On “Interesting” Times

Stephen Masty over at The Imaginative Conservative has struck a well-driven point. He reminds us that many “historians,” focusing on the most violent times and belligerent of men, heap praise and accolades on their subjects’ strength and power above the quietly constructive times. This is no where more evident than in how our Presidents are presented. The sweeping changes of the Depression and Second World War starring the dishonest, cavalier, but dashing and forceful, Franklin D. Roosevelt, have made for many a recurring narrative where intentions and appearances count more than results and substance. Or how about the violence of the Great War, the one Woodrow Wilson promised to spare America?

Though historical “scholars” enter academia with the bones of Wilson or FDR somewhere among their relics, what about the peacemakers, like Mr. Calvin Coolidge? What of those of whom it is said, “They shall be called sons of God”? Or is it the “God” part that scares “historians” so? What of those who believed that great times were not periods of destruction and bloody devastation but the rebuilding of what has fallen, the strengthening of those principles that matter, the fortification of character and faith, not animosity and upheaval? What of those who did not regard greatness as a thing only occurring in global scale or in large personalities but rather in the thousands of little things done rightly or in the strength of bravely-led, simply-lived, and humbly-walked lives all across history?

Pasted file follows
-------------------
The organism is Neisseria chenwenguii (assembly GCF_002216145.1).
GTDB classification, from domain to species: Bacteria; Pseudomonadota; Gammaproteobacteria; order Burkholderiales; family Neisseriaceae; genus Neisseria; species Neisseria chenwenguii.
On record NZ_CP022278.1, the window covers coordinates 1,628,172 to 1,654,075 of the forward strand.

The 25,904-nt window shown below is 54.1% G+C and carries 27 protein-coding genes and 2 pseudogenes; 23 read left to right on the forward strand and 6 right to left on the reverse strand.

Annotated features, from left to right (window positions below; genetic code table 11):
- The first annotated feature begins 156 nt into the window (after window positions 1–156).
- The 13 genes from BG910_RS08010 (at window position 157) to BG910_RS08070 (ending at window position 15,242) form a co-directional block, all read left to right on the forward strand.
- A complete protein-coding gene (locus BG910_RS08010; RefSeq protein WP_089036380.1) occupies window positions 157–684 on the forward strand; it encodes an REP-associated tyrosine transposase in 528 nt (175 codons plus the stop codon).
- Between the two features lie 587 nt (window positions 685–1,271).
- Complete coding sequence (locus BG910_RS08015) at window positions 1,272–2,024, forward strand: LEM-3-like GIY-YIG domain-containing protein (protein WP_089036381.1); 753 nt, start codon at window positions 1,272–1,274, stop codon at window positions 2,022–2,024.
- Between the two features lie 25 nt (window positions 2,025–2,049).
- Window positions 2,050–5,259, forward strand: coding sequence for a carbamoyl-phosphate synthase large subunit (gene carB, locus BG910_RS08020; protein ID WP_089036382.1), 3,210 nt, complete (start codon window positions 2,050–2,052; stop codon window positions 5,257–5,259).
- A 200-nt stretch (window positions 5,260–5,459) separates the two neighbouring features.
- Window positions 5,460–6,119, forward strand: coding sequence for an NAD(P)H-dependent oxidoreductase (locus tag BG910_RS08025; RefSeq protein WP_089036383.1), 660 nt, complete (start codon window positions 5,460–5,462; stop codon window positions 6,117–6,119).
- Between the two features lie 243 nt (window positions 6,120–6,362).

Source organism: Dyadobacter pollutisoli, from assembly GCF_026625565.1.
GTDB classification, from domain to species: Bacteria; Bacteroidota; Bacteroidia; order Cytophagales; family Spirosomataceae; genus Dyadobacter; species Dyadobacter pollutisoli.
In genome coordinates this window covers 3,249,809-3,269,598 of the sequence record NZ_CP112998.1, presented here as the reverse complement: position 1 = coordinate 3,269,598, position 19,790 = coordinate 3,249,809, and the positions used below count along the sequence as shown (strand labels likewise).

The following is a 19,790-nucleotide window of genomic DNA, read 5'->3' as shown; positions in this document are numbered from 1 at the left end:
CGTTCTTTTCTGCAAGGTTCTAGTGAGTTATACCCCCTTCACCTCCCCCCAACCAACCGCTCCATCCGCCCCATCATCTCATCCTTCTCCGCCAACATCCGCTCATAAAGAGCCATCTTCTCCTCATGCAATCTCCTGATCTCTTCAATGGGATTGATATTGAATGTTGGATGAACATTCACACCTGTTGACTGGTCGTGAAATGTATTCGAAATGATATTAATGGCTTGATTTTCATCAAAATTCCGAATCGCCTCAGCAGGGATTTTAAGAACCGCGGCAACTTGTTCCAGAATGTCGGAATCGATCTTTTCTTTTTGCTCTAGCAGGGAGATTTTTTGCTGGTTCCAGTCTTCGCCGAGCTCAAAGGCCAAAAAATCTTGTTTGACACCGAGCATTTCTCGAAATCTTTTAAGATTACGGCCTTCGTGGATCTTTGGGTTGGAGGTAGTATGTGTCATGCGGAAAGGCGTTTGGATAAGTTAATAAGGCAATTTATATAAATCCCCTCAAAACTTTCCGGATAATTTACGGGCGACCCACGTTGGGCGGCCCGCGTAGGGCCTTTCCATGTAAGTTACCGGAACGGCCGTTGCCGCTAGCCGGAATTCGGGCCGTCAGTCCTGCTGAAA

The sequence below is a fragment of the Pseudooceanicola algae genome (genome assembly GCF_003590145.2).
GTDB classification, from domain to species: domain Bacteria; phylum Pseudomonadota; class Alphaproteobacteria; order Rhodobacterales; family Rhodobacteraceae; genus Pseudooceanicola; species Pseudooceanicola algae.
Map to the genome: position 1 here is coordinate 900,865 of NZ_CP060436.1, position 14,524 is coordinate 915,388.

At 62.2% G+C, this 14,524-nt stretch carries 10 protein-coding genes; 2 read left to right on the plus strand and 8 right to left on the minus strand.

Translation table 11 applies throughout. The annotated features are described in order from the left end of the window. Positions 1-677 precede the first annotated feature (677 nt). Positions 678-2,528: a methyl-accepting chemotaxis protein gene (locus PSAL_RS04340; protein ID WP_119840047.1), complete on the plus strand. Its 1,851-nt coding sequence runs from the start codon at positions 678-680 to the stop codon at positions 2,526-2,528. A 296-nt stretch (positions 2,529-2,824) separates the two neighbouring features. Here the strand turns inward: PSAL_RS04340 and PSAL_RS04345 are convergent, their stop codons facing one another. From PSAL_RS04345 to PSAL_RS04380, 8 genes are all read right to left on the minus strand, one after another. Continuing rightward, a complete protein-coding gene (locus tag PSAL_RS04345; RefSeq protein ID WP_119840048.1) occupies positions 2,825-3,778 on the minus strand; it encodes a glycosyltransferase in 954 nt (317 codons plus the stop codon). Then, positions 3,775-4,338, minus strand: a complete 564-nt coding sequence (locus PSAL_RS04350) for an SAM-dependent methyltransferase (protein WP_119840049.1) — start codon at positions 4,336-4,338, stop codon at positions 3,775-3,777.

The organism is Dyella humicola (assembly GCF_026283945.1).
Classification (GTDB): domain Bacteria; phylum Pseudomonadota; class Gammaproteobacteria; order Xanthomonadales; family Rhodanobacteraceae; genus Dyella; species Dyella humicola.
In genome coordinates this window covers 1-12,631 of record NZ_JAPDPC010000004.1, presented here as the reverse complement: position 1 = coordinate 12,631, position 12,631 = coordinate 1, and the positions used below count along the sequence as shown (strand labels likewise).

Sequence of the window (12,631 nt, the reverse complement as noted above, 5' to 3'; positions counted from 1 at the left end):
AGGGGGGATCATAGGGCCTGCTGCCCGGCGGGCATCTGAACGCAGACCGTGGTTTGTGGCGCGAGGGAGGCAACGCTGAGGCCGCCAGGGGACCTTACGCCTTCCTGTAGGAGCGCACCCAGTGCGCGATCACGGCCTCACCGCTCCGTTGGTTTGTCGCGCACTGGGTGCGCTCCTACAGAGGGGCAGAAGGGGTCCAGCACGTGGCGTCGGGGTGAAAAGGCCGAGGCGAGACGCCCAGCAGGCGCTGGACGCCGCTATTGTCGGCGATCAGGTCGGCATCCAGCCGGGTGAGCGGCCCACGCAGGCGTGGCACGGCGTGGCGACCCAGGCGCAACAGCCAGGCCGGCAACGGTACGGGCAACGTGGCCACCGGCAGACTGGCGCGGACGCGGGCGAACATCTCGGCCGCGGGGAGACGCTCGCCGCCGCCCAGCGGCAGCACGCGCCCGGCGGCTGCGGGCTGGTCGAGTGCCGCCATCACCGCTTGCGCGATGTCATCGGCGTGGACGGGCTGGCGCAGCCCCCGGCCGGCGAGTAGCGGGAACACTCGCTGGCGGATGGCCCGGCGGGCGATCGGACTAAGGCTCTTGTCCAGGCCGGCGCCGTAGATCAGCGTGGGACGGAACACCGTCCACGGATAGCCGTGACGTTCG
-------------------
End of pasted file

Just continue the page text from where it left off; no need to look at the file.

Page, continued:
Mr. Coolidge again stands tall in this estimation. Perhaps a return to learning what the peacemakers have to offer is in order.

President Coolidge with Sir Harry and Mrs. Lauder at the White House, 1926. Churchill once called Lauder, famous for his musical and comedic talents, "Scotland's greatest ambassador."

President Coolidge with Sir Harry and Mrs. Lauder at the White House, 1926. Churchill once called Lauder, famous for his musical and comedic talents, “Scotland’s greatest ambassador.”

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